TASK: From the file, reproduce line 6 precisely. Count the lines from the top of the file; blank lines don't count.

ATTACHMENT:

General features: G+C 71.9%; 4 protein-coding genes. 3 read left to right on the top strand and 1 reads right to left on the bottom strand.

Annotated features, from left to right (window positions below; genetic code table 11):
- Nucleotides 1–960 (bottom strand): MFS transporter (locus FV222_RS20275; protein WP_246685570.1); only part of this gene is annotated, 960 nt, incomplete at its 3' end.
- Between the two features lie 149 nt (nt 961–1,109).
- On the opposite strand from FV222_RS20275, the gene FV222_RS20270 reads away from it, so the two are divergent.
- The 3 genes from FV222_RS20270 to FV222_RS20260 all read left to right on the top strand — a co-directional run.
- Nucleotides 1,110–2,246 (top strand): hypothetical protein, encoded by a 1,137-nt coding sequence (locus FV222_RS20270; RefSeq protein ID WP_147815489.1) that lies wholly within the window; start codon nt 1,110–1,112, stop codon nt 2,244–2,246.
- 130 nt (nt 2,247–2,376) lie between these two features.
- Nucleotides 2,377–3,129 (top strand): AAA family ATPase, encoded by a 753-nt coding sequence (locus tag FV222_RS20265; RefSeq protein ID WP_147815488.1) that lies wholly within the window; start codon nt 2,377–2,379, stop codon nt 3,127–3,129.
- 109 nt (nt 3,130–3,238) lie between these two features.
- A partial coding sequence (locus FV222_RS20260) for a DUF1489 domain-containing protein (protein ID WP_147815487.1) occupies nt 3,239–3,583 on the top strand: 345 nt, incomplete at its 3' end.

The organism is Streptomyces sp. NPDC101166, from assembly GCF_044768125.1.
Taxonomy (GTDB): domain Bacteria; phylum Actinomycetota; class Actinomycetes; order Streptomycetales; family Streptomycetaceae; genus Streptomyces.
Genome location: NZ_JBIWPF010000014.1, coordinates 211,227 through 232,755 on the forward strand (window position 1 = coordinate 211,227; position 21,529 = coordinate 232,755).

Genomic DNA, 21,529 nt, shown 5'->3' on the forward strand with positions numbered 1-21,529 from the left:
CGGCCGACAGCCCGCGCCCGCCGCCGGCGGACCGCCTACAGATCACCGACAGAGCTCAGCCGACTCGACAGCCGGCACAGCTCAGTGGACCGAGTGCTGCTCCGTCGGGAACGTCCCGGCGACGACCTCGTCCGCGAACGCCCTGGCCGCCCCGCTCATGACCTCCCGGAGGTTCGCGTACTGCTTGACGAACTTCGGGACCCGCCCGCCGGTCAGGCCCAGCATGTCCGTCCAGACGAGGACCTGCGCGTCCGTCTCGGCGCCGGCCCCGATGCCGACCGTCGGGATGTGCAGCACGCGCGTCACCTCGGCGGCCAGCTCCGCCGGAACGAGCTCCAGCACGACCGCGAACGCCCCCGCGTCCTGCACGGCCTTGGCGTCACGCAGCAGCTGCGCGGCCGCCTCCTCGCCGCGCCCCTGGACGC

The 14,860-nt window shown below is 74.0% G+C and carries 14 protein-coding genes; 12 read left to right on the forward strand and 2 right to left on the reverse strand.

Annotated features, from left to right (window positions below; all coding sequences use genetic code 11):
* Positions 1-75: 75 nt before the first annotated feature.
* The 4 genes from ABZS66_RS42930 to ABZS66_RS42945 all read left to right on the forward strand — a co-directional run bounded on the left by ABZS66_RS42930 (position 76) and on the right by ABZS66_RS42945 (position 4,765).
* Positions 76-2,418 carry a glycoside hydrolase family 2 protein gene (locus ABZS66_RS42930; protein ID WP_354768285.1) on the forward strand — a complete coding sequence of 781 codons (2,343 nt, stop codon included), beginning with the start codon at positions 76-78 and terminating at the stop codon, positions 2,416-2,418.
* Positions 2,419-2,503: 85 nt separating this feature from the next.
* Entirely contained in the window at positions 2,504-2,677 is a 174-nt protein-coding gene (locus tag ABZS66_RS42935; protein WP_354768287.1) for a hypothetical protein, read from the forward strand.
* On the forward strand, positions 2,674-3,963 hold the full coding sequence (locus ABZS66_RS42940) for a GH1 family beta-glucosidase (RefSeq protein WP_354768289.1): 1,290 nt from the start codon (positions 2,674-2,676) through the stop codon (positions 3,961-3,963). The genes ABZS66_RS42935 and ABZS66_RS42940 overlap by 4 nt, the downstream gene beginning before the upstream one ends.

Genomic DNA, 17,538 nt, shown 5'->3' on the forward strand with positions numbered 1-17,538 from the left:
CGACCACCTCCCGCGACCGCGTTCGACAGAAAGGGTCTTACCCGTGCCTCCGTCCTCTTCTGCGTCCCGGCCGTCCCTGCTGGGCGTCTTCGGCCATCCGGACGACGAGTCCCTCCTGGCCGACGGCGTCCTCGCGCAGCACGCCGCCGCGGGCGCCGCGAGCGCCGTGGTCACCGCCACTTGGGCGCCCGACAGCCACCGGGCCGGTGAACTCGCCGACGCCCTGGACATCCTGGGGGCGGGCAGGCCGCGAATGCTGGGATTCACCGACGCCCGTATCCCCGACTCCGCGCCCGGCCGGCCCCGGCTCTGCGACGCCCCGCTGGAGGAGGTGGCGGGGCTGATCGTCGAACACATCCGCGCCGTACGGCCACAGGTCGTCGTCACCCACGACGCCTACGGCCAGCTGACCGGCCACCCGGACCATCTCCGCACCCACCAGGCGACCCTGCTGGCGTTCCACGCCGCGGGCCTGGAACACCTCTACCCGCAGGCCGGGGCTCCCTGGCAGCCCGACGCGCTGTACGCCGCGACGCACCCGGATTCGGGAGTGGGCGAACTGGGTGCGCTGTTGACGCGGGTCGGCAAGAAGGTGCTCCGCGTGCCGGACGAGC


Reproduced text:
- The 3 genes from FV222_RS20270 to FV222_RS20260 all read left to right on the top strand — a co-directional run.